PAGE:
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    (Original post by Democracy)
    No, not unless you buy into Daily Express hysteria.
    You obviously havent had your head kicked in by a gang of pregnant teens with benefit forms in their hands and jeremy kyle t-shirts on while they talk in their stupid 'gangsta' speak in their modifyed cars while they speed and do handbreak turns because they are so 'hard'

    ARGGGGGGHHHHHHHHHHH
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    Yes.

    "Every element that sustained prior forms of British and English life is declining or has dipped down. Marriage in the family is in turmoil,and hardly anyone is marrying. Procreation amongst our own group is down. Crime and violence is up by every register. Vandalism, social misbehaviour and mild to evident chaos is semi permanent, and people who live on estates have to deal with it 24/7. Areas in our towns and cities are semi-segregated"-

    Jonathan Bowden,2008.
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    Every society has its discomforts. I don't think our current discomforts are more major or urgent that the discomforts of British societies of past times -- they're different discomforts, but not ones that justify calling British society "broken" any more than in the past.
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    No, of course not. Sure things could always be better, but what's remotely wrong with this country? The enduring legacy of 60s and 70s architecture is about the worst thing I can say for it - and I haven't heard Mr Cameron posit a solution to that yet.

    Youngsters start listening to loud music on tube trains and suddenly there's a moral panic. I mean, really...
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    Yes, it is pretty broken. Having all old people fear youths and think they're going to rob them when you offer them help, there's a lot of racism in certain places (more common in less well-off places). There's still a huge social class divide, though Britain's always had that I suppose.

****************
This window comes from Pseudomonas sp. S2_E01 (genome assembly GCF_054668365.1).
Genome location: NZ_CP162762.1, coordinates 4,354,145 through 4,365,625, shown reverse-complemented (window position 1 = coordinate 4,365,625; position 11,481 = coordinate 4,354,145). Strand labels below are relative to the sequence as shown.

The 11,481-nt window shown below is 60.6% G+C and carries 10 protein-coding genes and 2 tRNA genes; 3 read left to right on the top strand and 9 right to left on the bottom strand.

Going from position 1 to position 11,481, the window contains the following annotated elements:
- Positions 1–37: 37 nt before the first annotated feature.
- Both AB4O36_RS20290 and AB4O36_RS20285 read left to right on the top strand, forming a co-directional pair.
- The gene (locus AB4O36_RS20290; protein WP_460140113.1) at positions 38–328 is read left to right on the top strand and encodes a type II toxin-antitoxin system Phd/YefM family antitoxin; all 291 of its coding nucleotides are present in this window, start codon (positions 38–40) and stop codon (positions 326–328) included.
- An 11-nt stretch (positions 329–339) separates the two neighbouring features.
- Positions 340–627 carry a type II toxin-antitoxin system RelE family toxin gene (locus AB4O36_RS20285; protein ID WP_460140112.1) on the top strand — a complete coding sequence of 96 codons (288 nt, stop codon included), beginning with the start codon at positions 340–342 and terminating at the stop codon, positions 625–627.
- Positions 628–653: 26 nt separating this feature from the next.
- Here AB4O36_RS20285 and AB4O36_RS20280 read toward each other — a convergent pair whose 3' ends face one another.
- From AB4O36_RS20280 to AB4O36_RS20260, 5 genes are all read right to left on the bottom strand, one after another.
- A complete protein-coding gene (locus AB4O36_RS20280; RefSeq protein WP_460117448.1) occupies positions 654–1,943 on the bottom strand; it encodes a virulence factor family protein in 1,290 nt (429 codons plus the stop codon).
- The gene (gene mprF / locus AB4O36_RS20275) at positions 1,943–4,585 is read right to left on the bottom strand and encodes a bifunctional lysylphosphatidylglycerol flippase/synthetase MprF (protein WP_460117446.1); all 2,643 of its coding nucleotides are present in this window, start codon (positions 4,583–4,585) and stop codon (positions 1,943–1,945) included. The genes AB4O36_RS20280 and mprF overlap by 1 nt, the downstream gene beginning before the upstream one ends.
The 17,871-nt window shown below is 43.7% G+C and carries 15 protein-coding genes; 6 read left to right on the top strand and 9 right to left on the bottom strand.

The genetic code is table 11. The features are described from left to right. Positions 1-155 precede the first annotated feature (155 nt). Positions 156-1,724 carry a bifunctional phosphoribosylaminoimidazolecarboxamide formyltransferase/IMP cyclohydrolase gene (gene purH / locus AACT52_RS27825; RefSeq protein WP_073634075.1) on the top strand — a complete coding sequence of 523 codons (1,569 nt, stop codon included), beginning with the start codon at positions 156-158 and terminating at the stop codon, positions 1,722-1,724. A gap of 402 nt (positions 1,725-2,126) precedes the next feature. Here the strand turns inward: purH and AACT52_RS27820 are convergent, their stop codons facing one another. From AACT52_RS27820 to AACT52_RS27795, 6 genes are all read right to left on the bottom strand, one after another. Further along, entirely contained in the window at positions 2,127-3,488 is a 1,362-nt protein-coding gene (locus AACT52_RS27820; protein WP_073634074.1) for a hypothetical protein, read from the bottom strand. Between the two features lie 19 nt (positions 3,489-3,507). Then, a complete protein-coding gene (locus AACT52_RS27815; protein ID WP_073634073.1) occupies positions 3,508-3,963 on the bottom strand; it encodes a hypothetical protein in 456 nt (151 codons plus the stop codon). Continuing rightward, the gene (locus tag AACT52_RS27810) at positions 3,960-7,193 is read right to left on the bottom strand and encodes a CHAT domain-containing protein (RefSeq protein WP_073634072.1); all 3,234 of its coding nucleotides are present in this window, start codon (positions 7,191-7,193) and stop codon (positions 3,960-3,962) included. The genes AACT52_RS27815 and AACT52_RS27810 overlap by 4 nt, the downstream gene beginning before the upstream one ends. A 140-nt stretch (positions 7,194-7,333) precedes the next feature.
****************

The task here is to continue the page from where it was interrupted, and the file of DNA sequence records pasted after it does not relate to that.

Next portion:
It depends on the area you live in in my opinion. I know in certain towns people can be very sociable, greeting strangers each morning etc. Though in a lot of areas, it seems people prefer to just stay quiet, and ignore people walking in the streets (you'll only understand how unsociable Britain is when you've been to many other countries).

    Not all of British society is broken, no; but a lot of it is. Chavs probably being the main reason, along with the media - making some girls in this country actually want to starve themselves so that they look 'attractive' and so on. It can be resolved, but firstly we need to get out of this recession and try and lift people's spirits a bit.
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    It's because of nonwhite immigrants like me that society is broken.

    We don't work and steal all your jobs and this causes immense instability.

    Chucking us out is the ONLY answer. Better education, healthcare and infrastructure is totally irrelevant to the problems of the UK.

    IT'S ALL OUR FAULT.
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    Depends where.
    I think the situation is different in say North Yorkshire than Greater London.
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    Society has never been perfect, stop looking at the past with rose tinted goggles you fools etc etc
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    (Original post by Ben F)
    Yes, it is pretty broken. Having all old people fear youths and think they're going to rob them when you offer them help
    So in fact it's the perception rather than any reality? It does seem the case that Britain is unjustifiably scared of its youth.

    there's a lot of racism in certain places (more common in less well-off places). There's still a huge social class divide, though Britain's always had that I suppose.
    People are naturally racist; I think we've done quite well to overcome that.
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    Definitely.
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    Not at all. In fact, the complete opposite for people that actually join clubs, etc.